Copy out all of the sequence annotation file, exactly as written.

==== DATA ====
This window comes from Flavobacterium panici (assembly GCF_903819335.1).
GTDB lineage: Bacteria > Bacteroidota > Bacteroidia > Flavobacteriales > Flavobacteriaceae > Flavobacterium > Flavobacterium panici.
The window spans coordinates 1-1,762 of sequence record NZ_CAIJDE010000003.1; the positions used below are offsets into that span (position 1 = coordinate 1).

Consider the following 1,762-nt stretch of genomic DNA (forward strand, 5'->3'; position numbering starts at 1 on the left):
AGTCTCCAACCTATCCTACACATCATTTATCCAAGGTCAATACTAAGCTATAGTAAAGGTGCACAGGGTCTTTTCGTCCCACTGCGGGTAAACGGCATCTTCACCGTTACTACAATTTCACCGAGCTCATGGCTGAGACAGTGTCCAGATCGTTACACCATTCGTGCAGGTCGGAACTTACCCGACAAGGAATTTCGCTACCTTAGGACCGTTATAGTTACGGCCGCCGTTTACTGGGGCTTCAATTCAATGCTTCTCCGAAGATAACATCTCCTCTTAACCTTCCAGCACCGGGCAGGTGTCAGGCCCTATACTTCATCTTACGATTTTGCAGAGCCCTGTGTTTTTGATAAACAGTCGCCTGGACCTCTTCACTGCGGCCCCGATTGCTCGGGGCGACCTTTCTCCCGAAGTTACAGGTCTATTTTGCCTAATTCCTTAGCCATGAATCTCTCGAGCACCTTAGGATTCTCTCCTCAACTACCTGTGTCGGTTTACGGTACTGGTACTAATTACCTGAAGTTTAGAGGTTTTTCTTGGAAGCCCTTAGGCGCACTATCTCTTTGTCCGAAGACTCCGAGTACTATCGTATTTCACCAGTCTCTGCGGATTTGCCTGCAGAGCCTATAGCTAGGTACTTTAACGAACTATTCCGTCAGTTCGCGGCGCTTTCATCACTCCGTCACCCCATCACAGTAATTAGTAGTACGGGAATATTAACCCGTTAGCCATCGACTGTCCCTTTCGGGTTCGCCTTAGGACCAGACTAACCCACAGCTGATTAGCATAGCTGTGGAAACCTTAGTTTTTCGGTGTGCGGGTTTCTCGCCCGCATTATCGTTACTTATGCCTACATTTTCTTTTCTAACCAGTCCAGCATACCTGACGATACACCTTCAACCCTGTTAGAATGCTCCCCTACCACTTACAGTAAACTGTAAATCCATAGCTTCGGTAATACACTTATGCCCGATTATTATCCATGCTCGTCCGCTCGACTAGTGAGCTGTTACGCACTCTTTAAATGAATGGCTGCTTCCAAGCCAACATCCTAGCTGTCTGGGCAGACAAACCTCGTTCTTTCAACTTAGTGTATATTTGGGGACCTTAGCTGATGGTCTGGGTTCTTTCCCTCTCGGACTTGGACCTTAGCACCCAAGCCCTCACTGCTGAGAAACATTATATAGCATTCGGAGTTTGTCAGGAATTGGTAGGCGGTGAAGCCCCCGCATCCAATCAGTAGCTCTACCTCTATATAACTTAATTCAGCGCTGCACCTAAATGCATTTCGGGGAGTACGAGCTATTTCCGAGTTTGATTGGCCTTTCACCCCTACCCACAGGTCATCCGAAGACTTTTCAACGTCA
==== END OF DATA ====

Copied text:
This window comes from Flavobacterium panici (assembly GCF_903819335.1).
GTDB lineage: Bacteria > Bacteroidota > Bacteroidia > Flavobacteriales > Flavobacteriaceae > Flavobacterium > Flavobacterium panici.
The window spans coordinates 1-1,762 of sequence record NZ_CAIJDE010000003.1; the positions used below are offsets into that span (position 1 = coordinate 1).

Consider the following 1,762-nt stretch of genomic DNA (forward strand, 5'->3'; position numbering starts at 1 on the left):
AGTCTCCAACCTATCCTACACATCATTTATCCAAGGTCAATACTAAGCTATAGTAAAGGTGCACAGGGTCTTTTCGTCCCACTGCGGGTAAACGGCATCTTCACCGTTACTACAATTTCACCGAGCTCATGGCTGAGACAGTGTCCAGATCGTTACACCATTCGTGCAGGTCGGAACTTACCCGACAAGGAATTTCGCTACCTTAGGACCGTTATAGTTACGGCCGCCGTTTACTGGGGCTTCAATTCAATGCTTCTCCGAAGATAACATCTCCTCTTAACCTTCCAGCACCGGGCAGGTGTCAGGCCCTATACTTCATCTTACGATTTTGCAGAGCCCTGTGTTTTTGATAAACAGTCGCCTGGACCTCTTCACTGCGGCCCCGATTGCTCGGGGCGACCTTTCTCCCGAAGTTACAGGTCTATTTTGCCTAATTCCTTAGCCATGAATCTCTCGAGCACCTTAGGATTCTCTCCTCAACTACCTGTGTCGGTTTACGGTACTGGTACTAATTACCTGAAGTTTAGAGGTTTTTCTTGGAAGCCCTTAGGCGCACTATCTCTTTGTCCGAAGACTCCGAGTACTATCGTATTTCACCAGTCTCTGCGGATTTGCCTGCAGAGCCTATAGCTAGGTACTTTAACGAACTATTCCGTCAGTTCGCGGCGCTTTCATCACTCCGTCACCCCATCACAGTAATTAGTAGTACGGGAATATTAACCCGTTAGCCATCGACTGTCCCTTTCGGGTTCGCCTTAGGACCAGACTAACCCACAGCTGATTAGCATAGCTGTGGAAACCTTAGTTTTTCGGTGTGCGGGTTTCTCGCCCGCATTATCGTTACTTATGCCTACATTTTCTTTTCTAACCAGTCCAGCATACCTGACGATACACCTTCAACCCTGTTAGAATGCTCCCCTACCACTTACAGTAAACTGTAAATCCATAGCTTCGGTAATACACTTATGCCCGATTATTATCCATGCTCGTCCGCTCGACTAGTGAGCTGTTACGCACTCTTTAAATGAATGGCTGCTTCCAAGCCAACATCCTAGCTGTCTGGGCAGACAAACCTCGTTCTTTCAACTTAGTGTATATTTGGGGACCTTAGCTGATGGTCTGGGTTCTTTCCCTCTCGGACTTGGACCTTAGCACCCAAGCCCTCACTGCTGAGAAACATTATATAGCATTCGGAGTTTGTCAGGAATTGGTAGGCGGTGAAGCCCCCGCATCCAATCAGTAGCTCTACCTCTATATAACTTAATTCAGCGCTGCACCTAAATGCATTTCGGGGAGTACGAGCTATTTCCGAGTTTGATTGGCCTTTCACCCCTACCCACAGGTCATCCGAAGACTTTTCAACGTCA